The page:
While Retirement’s Gift offers a wholistic survey of the opportunities and challenges of this stage of life, author Dr Bruce Manners says that the spark for the book was a question that he—as a previously published author on retirement—did not have an answer for. “I was asked: Why are there Adventists who ‘retire’ from church involvement when they retire from work?” he recalls. “There’s anecdotal evidence that this is happening, but nothing solid. In the United States, the past three decades have seen more Baby Boomers—the current retirement generation—leaving churches than any other age group.”
The resulting book was launched on September 28 at the Veterans of the Cross conference for retired pastors and their spouses, hosted at Avondale University. Speaking at the book launch, Dr Lyell Heise reflected on how reading the manuscript of Retirement’s Gift was a “gift” to him as he transitioned into retirement from lecturing at Avondale Seminary. “The book was soothing, reassuring, and challenging all at once,” he said. “I was encouraged to fine tune my ongoing sense of purpose. It will be strong food for [further] thought and reflection.”
Dr Manners explains that the gift of retirement is primarily time. “Retirees get to choose how to use their time,” he says. “Of course, there will be responsibilities they will have or will take on board, but most retirees have much more freedom. As the subtitle of Retirement’s Gift suggests, it’s also time to grow our life and faith.”
Since his own retirement after working for a total of 40 years as a pastor and editor, Dr Manners has continued to research aspects of living well in retirement. His earlier book—Retirement Ready?—focused on planning and preparing for retirement and was written for secular readers. “I have a greater understanding of retirement now,” he says. “I find it difficult to believe that I’ve been retired for almost eight years. The point is that if you aren’t intentional about your retirement, it can simply drift away from you.”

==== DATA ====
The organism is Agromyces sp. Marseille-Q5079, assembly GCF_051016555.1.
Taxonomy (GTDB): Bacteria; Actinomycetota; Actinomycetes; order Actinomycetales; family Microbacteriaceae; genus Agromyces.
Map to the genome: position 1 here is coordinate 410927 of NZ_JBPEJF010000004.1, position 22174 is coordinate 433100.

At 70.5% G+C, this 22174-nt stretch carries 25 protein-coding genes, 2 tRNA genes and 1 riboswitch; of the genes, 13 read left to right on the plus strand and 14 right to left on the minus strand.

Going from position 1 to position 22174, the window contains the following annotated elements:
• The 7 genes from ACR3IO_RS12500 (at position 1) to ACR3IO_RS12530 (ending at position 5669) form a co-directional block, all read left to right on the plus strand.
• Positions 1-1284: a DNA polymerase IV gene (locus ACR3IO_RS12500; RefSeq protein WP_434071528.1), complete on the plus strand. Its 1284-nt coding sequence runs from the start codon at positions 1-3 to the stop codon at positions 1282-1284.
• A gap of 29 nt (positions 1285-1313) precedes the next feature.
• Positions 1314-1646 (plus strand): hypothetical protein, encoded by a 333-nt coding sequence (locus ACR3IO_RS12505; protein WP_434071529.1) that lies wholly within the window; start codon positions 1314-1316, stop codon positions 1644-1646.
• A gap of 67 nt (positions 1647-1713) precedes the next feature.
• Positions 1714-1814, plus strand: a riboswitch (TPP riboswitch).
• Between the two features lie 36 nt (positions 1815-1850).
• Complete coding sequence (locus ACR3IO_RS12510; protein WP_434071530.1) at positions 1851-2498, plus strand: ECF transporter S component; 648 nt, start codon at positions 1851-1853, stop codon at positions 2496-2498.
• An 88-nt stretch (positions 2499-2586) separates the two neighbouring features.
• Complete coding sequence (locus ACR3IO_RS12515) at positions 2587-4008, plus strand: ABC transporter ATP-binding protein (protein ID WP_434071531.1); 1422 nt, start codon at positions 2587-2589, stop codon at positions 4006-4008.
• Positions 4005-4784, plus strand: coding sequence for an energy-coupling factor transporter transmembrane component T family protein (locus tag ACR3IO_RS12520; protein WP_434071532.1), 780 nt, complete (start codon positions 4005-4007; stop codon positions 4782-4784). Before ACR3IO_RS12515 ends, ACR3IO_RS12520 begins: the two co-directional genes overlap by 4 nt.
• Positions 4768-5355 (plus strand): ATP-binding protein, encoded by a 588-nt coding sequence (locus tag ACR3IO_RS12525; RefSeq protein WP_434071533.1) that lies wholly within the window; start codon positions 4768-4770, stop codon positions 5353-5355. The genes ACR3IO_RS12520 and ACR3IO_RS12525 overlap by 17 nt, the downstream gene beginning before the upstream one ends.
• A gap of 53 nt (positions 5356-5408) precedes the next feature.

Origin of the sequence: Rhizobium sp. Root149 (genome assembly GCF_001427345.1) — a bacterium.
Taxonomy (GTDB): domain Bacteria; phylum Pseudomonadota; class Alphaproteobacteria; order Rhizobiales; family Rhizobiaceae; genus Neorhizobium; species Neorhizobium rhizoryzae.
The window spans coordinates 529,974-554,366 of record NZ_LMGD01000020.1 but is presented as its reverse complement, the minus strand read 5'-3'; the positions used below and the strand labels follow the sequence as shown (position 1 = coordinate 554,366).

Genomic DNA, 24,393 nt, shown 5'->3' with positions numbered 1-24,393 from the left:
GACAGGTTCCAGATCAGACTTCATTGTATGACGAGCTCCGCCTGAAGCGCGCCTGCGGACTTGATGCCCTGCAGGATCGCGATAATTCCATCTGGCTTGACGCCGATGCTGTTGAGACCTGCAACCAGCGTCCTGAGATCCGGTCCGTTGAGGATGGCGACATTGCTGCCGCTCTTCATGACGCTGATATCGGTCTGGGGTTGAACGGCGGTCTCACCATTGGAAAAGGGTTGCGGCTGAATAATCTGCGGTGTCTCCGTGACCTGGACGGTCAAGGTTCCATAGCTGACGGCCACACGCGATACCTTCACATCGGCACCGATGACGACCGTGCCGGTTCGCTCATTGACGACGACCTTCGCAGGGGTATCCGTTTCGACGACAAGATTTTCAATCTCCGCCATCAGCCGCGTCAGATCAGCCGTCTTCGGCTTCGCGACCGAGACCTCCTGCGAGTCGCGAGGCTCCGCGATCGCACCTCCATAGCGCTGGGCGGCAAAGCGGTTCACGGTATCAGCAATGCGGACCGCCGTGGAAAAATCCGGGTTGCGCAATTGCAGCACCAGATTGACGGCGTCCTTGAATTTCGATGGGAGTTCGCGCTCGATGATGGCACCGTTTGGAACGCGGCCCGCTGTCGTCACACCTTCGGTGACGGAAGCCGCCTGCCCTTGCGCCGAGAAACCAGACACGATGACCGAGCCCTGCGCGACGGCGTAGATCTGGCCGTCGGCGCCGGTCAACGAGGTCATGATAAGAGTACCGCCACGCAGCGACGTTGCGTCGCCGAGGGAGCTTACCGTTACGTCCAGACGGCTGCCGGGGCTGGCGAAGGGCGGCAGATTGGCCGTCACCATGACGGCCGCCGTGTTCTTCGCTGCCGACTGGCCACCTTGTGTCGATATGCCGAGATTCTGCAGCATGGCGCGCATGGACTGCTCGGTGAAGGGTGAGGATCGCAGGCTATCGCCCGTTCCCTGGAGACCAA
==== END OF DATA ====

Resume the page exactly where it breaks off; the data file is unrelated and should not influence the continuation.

Dr Manners is adamant that older people should not be “retiring” from church—for their own wellbeing and for the good of the church. “I was delighted to find research that my generation can make a huge difference by reaching out to younger people with friendship, or at least recognition,” he explains. “Sometimes we think if we do church ‘right’—whatever that means—it will attract and keep our youth. But the research says it isn’t so much about style or method, it’s more about warmth within the church. We ‘oldies’ can do that. It starts with a smile, a chat, learning names and interests, whatever sends the message that they are seen and recognised as part of the congregation.”
Retirement’s Gift: Time to Grow Your Life and Faith is available from Adventist bookshops in Australia and New Zealand, or online.
To join in a conversation with Dr Manners about Retirement’s Gift on Wednesday evening, October 12, register for the ADRA Masterclass.